How doping has become the cancer of sports?

Doping drugs.

Millions of fans are often shocked when it is announced that their hero, the athlete who they admired, is stripped of his or her gold medal and disqualified for the use of prohibited substances.

Doping is a plague that has infected sports.

It has become so difficult to root out that it has been termed “the Cancer of sports.”

When did doping in sports begin?

It seems that it was mainly after the second world war that some athletes began using drugs in sports.

Now, though, according to experts, the use of drugs among athletes is so widespread that it necessitates complicated and costly organizations, often founded by the sports federations themselves, with the clear aim of obtaining prestigious results, attracting sponsors, making money, gaining power

In fact, the use of drugs and other illegal therapies to gain, unfairly, the competitive edge plagues many sports in all countries.

Each country wants to surpass the others, so no one wants to stop giving drugs to athletes.

The ambitious expectations and frequent sporting events keep an athlete under such pressure as to increase the temptation to make use of more or less legal means of maintaining good physical and psychological form.

The temptation is also made greater by the fact that sports trainers have few scruples.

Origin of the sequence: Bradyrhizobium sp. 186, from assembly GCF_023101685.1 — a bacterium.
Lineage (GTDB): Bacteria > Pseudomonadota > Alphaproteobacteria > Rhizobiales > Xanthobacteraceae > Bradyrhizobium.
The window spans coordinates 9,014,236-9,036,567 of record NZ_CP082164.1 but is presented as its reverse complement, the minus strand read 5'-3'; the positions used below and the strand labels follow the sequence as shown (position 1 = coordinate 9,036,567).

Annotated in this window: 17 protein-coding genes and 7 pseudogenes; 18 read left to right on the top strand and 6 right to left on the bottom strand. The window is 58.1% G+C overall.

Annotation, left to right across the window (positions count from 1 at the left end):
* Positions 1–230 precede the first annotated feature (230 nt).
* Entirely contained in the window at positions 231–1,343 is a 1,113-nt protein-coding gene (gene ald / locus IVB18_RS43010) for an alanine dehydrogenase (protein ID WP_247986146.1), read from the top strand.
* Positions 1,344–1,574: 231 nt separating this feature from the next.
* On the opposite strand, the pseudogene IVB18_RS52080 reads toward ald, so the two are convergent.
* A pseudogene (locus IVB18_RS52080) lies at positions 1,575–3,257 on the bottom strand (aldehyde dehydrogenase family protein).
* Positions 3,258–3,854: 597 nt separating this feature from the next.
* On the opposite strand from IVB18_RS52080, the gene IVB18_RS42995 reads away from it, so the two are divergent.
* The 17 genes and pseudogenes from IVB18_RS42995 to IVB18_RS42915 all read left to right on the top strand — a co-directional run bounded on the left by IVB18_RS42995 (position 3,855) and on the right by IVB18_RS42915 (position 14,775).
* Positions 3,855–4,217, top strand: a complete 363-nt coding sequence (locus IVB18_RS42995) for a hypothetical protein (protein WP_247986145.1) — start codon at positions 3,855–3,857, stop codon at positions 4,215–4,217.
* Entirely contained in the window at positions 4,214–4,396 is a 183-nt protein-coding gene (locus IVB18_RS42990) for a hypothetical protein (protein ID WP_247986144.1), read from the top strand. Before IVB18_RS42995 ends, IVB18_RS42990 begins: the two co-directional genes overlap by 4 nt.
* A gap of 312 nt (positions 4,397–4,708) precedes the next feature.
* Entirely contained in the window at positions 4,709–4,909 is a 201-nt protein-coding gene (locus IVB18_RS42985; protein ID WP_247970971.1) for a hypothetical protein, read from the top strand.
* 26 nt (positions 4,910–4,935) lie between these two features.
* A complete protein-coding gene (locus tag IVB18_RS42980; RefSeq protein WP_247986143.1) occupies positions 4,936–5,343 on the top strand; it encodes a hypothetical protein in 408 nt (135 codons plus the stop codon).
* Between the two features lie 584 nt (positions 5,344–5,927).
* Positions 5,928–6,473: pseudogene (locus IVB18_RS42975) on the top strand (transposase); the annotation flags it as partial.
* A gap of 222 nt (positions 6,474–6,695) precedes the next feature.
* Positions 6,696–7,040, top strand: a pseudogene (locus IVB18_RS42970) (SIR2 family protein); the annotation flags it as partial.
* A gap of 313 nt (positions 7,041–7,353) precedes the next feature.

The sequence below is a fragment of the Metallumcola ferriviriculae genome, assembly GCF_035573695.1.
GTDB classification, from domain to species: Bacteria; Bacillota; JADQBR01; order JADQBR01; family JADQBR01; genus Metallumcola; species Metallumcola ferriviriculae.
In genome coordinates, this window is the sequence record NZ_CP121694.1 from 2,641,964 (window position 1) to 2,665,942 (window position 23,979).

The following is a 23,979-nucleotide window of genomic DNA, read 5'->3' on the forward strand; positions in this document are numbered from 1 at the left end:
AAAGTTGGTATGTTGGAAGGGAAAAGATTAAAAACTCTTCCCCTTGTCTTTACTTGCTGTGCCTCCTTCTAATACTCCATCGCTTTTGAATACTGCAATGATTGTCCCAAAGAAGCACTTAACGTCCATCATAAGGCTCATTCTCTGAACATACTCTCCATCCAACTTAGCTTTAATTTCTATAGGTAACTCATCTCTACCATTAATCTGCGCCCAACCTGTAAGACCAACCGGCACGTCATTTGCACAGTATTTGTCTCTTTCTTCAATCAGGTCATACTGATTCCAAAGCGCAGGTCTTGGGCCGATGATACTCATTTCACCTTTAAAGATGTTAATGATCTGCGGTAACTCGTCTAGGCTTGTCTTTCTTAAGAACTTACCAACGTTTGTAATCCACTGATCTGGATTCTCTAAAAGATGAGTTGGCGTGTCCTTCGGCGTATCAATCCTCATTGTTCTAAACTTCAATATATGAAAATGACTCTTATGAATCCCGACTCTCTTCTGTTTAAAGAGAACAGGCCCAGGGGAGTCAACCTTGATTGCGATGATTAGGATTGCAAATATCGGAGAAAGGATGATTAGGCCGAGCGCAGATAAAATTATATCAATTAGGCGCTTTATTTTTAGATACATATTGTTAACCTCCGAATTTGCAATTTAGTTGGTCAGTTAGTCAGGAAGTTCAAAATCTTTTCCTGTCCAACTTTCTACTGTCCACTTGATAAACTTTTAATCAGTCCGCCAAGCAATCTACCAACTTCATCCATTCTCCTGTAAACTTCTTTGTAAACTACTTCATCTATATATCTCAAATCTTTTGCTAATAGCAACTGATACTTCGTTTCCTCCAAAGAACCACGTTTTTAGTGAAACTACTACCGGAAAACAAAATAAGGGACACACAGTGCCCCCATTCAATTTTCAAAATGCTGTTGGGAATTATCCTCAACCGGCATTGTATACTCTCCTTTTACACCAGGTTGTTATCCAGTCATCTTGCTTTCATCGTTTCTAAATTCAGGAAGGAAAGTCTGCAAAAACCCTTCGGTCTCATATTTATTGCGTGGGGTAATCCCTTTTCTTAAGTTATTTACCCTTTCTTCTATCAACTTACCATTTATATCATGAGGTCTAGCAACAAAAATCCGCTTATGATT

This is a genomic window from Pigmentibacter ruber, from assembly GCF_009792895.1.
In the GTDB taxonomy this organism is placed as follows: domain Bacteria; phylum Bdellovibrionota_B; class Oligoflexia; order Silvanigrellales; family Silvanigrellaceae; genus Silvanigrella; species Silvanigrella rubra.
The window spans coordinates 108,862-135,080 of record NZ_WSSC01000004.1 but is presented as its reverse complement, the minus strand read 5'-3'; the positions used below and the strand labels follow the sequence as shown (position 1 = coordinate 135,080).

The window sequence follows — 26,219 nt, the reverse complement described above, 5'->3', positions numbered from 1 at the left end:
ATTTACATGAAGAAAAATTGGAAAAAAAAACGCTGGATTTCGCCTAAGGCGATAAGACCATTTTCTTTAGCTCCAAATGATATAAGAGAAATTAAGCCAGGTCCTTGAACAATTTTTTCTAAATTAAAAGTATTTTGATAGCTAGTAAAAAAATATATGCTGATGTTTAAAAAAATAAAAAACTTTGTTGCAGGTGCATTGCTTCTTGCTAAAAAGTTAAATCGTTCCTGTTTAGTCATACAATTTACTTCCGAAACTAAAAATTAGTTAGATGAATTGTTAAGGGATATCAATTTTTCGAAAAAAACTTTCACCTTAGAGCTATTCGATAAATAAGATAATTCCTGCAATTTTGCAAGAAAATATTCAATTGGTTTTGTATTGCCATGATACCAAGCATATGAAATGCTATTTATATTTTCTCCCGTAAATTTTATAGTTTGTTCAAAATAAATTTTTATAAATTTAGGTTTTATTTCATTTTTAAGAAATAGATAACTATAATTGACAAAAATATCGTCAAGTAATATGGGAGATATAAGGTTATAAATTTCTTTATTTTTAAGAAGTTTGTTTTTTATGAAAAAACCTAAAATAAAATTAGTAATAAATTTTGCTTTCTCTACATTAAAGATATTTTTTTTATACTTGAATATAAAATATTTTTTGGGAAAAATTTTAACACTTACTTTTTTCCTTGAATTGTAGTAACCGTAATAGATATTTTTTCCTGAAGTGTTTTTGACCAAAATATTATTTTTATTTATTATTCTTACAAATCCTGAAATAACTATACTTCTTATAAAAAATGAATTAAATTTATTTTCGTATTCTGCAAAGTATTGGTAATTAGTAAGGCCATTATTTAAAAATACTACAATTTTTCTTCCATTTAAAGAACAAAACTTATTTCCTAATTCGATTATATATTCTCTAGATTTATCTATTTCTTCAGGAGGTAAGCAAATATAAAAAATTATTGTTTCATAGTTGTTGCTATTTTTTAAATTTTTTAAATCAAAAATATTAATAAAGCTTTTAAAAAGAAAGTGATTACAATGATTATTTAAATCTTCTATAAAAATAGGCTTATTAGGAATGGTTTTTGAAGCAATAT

Doping is even now practiced on young boys.

Some forms of doping

Various forms of doping exist.

For example,

Steroids, these are substances that, by influencing the production of amino acids, contribute to the increase of muscle mass and strength as well as to an increase in aggressiveness.

Stimulants, such as caffeine and strychnine, used to increase alertness and delay fatigue.

Narcotic analgesics are used to kill pain and to induce calmness.

Beta blockers are substances that, by slowing the heartbeat and steadying the body, are used particularly by archers and marksmen.

Diuretics are used for rapid weight loss and for masking the presence of other prohibited substances at the time tests are made.

These are just some of the well-known substances used in doping, but the International Olympic Committee has drawn up a list of hundreds of prohibited drugs.

The problem is that as soon as one of them is banned or methods are developed to detect its presence, whole teams of doctors and chemists set to work to produce others.

However, there are still other ways in which athletes try to improve their performance dishonestly.

In order to better their position in the water, some swimmers have had their intestines filled with helium gas.

Many athletes have admitted receiving blood transfusions to improve their endurance.

According to some, by means of a transfusion of their own red blood cells, drawn from them some time previously, the flow of oxygen to all parts of the body, muscles included, is improved.

Some women athletes have even used pregnancies as a form of doping.

Pregnant women experience an increase in blood volume, and this in turn increases the conveyance of oxygen to the muscles.

Some women athletes, especially those taking part in sports where great physical strength is required, have taken advantage of the initial stages of pregnancy in order to improve their performance.